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NC school board to press case for public education

RALEIGH (AP) — Days after a special meeting where dozens of local school superintendents described years of state budget cuts as hurting education, the state school board’s chairman said today the board will continue pressing the case for public education.
The State Board of Education plans an April 27 meeting to discuss the future of public schools and emphasize that they are a common good that benefit the entire state, Chairman Bill Harrison said.
“We’ll continue to speak out for what’s right. We’ll continue defining our direction,” Harrison said. “I’m not going to stand by and let kids be abused and let kids be ignored.”
His statement came days after the school board brought more than two dozen local superintendents to Durham to describe the effect of years of recession-driven budget cuts. The superintendents decried years of budget cuts to education under the Republican-led General Assembly and the Democratic leaders preceding the 2010 elections.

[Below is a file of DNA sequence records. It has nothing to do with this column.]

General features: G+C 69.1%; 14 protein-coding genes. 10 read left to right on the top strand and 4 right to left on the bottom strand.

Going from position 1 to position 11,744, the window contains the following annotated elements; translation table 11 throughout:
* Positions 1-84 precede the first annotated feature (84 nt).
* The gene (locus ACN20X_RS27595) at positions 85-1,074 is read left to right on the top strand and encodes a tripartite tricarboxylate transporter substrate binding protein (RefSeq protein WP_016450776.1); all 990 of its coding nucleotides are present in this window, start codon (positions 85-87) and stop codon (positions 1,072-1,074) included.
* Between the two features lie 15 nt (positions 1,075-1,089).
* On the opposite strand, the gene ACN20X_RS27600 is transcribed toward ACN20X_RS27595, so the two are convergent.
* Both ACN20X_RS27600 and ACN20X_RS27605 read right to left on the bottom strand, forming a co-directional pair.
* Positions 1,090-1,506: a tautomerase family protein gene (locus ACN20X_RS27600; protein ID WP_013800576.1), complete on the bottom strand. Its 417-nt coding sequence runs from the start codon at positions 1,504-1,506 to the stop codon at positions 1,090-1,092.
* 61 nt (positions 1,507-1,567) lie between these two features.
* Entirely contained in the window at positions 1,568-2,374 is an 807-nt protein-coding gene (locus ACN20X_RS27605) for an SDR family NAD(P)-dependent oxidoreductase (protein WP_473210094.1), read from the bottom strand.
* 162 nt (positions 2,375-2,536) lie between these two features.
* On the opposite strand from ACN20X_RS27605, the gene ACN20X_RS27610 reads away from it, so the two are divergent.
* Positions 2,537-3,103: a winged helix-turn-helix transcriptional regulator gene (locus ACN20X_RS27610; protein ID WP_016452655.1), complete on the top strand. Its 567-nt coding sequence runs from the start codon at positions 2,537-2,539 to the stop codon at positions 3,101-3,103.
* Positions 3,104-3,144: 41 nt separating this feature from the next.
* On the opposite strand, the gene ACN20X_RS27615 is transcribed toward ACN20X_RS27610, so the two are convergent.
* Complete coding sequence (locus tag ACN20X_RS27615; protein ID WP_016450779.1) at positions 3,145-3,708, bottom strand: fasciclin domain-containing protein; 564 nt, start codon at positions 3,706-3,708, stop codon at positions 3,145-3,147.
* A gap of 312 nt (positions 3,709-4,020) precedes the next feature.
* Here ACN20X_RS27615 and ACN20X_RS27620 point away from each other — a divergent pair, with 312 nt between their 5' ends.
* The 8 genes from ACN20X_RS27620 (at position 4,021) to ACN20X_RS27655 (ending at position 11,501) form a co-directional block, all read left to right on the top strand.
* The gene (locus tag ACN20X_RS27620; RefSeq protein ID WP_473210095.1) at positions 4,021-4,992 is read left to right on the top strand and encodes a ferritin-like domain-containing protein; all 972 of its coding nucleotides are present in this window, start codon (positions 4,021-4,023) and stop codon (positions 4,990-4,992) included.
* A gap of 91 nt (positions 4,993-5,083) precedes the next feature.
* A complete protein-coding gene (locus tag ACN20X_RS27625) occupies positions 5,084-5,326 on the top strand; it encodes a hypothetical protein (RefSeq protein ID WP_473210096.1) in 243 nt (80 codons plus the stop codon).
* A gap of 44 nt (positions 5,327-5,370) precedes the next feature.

Since 2008-09, there are 5,134 fewer public school teachers and 22,122 more students statewide.
Public school leaders are ramping up their activity two months ahead of a legislative session in which lawmakers will be asked to replace more than $250 million. The last of the money from the federal stimulus package that kept teachers in the jobs runs out this year, leading superintendents to warn of classroom job cuts ahead.
The meeting comes days after the Union County school board voted to slash more than 400 classroom positions for the academic year starting in August to deal with a $10 million budget shortfall. The 55 teaching positions and more than 350 teacher assistant jobs are being cut to deal with a $10 million budget shortfall as the last of the federal stimulus money that kept teachers on the job runs out, Superintendent Ed Davis said. The school system has about 4,450 employees in 53 schools, including 2,555 teachers and administrators, The Charlotte Observer reported.
Gov. Beverly Perdue has spent weeks stumping for her solution: a statewide sales tax increase of three-quarters of a cent. Republican legislative leaders have vowed the General Assembly will not increase the sales tax.

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